As he tried to race on, his performance suffered. Askew had finished third and sixth at Iowa — the previous two races before Indianapolis. After the crash, he was part of a multicar accident the next week at Gateway and has not finished higher than 14th in the four races since Indy.

A year after winning seven Indy Lights races, Askew has fallen from 12th to 18th in the standings and slipped considerably off the pace. He said he struggled in team debriefs, had difficulty giving feedback and has gone through a personality change that was noticeable to those close to Askew.

Spire Sports + Entertainment, which represents Askew and was among those who pushed the driver to see a doctor, noted Arrow McLaren SP did not reveal that Askew was suffering from a concussion in its Thursday announcement he would miss next week’s race.

“Oliver clearly demonstrated his talent until Lap 91 of the Indianapolis 500, and I hope this does not become another case study of why athletes do not tell their teams they are injured,” said agent Jeff Dickerson. “The reason they do that is because more often times than not they are replaced. In motorsports, there is always somebody to replace you, and whether it was Dale Jr. or Oliver Askew, there is always another driver available.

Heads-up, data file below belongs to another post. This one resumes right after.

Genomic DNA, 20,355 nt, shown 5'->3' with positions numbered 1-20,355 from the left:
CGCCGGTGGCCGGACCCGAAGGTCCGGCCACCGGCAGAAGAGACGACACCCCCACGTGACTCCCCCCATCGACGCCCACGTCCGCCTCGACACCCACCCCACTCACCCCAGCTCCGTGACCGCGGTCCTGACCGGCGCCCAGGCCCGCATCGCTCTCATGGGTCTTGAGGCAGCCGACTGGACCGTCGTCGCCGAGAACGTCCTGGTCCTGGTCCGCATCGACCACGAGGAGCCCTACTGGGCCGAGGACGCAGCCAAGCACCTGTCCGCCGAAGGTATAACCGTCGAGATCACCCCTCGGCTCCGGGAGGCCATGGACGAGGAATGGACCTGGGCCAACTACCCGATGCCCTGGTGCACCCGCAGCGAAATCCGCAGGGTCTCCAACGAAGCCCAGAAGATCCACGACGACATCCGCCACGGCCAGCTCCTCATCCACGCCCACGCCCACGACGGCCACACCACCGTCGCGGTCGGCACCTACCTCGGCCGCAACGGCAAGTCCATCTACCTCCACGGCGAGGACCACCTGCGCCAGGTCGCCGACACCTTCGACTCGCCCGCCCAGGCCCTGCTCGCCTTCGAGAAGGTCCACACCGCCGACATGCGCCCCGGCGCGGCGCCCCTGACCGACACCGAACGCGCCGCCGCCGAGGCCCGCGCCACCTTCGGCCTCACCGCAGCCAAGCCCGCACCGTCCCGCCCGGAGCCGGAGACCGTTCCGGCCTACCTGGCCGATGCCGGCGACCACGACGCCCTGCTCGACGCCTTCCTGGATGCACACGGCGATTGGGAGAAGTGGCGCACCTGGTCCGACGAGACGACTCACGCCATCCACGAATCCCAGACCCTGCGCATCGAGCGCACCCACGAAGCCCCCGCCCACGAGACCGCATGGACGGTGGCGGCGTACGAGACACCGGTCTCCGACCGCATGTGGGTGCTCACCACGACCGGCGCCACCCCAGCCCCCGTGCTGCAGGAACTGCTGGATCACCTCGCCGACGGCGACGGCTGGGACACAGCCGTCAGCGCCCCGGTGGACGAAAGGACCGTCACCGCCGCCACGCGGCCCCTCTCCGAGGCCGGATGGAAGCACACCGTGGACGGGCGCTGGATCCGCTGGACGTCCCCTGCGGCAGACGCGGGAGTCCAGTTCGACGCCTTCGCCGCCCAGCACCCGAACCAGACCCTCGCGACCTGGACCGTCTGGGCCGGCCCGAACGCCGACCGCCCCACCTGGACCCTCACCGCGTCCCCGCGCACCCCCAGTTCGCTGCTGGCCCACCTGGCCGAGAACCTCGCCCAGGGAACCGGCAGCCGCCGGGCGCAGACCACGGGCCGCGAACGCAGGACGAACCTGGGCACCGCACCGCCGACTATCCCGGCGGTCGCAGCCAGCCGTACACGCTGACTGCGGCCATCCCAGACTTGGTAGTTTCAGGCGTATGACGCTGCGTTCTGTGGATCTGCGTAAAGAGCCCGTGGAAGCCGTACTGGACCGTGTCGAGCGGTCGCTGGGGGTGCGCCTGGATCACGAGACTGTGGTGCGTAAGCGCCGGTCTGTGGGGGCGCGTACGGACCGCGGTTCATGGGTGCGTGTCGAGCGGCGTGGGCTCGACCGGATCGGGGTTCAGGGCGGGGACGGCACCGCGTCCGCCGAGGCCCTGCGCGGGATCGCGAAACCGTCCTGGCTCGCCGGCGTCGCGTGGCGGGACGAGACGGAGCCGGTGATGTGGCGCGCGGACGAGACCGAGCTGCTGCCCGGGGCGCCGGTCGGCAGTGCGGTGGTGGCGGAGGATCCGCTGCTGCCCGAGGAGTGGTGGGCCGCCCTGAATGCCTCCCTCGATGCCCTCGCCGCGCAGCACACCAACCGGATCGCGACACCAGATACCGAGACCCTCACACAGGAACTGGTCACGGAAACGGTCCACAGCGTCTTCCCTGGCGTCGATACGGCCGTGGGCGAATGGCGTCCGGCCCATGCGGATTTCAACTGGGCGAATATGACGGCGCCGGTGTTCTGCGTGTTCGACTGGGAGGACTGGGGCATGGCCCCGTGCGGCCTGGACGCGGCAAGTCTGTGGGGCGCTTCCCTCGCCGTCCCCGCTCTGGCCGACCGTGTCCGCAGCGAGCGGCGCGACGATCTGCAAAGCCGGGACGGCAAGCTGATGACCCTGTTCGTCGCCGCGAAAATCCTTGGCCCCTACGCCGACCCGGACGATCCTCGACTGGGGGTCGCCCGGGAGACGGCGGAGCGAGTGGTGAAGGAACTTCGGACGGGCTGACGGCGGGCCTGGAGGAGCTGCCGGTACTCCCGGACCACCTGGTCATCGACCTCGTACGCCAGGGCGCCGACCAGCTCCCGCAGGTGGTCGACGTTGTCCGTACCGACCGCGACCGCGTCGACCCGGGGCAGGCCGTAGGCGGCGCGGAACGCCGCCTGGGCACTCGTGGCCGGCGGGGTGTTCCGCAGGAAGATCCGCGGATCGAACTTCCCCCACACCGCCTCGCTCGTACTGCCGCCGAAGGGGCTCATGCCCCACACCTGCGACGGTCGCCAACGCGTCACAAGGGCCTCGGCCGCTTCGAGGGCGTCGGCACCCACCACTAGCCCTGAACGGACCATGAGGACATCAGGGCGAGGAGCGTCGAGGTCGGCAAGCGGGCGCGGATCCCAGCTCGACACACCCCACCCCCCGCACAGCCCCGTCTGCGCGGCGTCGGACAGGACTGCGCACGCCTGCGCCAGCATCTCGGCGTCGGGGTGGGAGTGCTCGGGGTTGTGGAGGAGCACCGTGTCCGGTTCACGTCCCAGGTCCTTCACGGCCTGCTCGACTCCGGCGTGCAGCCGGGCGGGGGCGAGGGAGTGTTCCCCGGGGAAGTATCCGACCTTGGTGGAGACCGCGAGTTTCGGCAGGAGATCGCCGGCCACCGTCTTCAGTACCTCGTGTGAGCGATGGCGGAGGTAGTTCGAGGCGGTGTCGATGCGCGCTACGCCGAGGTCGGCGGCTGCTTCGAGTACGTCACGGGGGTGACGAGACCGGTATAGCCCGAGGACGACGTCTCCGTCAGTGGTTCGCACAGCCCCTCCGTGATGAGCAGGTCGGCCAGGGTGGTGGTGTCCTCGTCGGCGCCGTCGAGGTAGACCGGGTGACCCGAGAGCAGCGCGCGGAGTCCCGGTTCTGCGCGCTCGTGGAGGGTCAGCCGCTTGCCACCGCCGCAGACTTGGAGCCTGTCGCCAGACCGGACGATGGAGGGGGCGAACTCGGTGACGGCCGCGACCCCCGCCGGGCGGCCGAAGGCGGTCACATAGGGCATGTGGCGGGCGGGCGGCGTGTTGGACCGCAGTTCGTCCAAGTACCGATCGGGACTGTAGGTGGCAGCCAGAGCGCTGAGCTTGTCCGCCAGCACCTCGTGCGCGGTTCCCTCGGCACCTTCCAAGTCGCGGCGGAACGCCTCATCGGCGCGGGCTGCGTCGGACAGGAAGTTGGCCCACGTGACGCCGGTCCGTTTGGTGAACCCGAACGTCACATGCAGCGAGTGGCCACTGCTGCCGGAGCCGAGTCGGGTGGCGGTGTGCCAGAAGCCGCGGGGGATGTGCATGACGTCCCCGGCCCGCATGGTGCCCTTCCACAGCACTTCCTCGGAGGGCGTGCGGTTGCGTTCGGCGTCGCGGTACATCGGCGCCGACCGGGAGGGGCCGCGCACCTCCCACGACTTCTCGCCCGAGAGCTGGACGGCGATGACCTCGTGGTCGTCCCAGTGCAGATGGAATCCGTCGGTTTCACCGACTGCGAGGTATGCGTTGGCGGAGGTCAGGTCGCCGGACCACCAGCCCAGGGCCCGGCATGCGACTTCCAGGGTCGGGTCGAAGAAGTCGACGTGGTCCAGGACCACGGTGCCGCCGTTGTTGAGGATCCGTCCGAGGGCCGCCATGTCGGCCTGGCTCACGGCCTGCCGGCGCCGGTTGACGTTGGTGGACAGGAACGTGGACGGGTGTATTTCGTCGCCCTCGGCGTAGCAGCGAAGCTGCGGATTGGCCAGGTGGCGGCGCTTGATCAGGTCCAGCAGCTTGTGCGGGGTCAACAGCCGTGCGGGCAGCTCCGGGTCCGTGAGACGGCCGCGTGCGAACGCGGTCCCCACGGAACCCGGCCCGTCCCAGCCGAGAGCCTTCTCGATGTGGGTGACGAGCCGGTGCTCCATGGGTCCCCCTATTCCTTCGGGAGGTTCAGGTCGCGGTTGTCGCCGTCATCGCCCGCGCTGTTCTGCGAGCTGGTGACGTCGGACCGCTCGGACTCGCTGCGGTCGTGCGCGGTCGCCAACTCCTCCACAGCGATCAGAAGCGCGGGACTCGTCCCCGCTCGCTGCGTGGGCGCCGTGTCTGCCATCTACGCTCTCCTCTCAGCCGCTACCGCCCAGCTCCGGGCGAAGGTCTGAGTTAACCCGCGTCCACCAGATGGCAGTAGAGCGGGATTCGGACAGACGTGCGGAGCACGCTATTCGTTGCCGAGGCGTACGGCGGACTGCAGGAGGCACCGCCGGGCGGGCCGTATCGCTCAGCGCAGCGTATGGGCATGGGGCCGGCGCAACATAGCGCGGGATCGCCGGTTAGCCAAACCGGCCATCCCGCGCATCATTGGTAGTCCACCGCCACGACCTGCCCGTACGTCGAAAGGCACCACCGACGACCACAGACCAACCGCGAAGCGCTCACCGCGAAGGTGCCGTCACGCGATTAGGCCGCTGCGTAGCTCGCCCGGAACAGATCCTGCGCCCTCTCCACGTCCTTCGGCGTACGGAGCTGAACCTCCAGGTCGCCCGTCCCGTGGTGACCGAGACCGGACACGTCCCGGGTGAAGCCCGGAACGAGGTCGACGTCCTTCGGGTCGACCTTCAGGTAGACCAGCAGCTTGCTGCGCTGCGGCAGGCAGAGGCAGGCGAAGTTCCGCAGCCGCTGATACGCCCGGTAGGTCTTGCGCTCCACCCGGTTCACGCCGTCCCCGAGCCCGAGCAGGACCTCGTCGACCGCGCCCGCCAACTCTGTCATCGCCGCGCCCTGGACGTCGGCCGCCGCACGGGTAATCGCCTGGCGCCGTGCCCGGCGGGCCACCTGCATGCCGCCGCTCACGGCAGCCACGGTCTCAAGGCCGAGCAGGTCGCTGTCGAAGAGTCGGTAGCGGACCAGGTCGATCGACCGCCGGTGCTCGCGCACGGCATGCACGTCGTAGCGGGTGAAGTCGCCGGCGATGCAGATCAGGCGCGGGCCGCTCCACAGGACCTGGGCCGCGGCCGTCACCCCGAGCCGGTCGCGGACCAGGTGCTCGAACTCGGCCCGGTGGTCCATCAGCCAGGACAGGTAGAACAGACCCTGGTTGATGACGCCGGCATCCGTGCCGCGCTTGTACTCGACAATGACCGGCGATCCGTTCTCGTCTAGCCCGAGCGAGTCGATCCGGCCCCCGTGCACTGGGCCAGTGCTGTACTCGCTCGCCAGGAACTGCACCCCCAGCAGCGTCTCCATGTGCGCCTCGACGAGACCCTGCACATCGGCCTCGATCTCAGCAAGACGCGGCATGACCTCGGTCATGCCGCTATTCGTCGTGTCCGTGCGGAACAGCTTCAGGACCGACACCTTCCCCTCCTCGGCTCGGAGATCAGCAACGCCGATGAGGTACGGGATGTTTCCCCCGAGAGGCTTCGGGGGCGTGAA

“I hope this is not a barrier to progress for other drivers — especially young drivers afraid of losing their job — to notify their teams they are hurt. I hope the team proves me wrong because the good news is, the kid has had a head injury for the past month and has still run 14th in IndyCar.”

After finally seeking medical treatment, Askew said he was relieved to learn there was something wrong. He said doctors told him the injury has a “100% recovery rate” and he believes he will be able to race in the IndyCar season finale next month at St. Petersburg. He’s been rehabilitating with exercises and tasks that strain the brain such as deliberately going to grocery stores and the airport.

“Honestly, you know, if I had not gone to see medical professionals I would probably stay in the car,” Askew said. “But now after hearing what’s wrong and that it could get worse, God forbid I have another hit, I know I did the right thing. I think I can be an example for young drivers now in stepping up and saying something is wrong, I need to have this checked out.”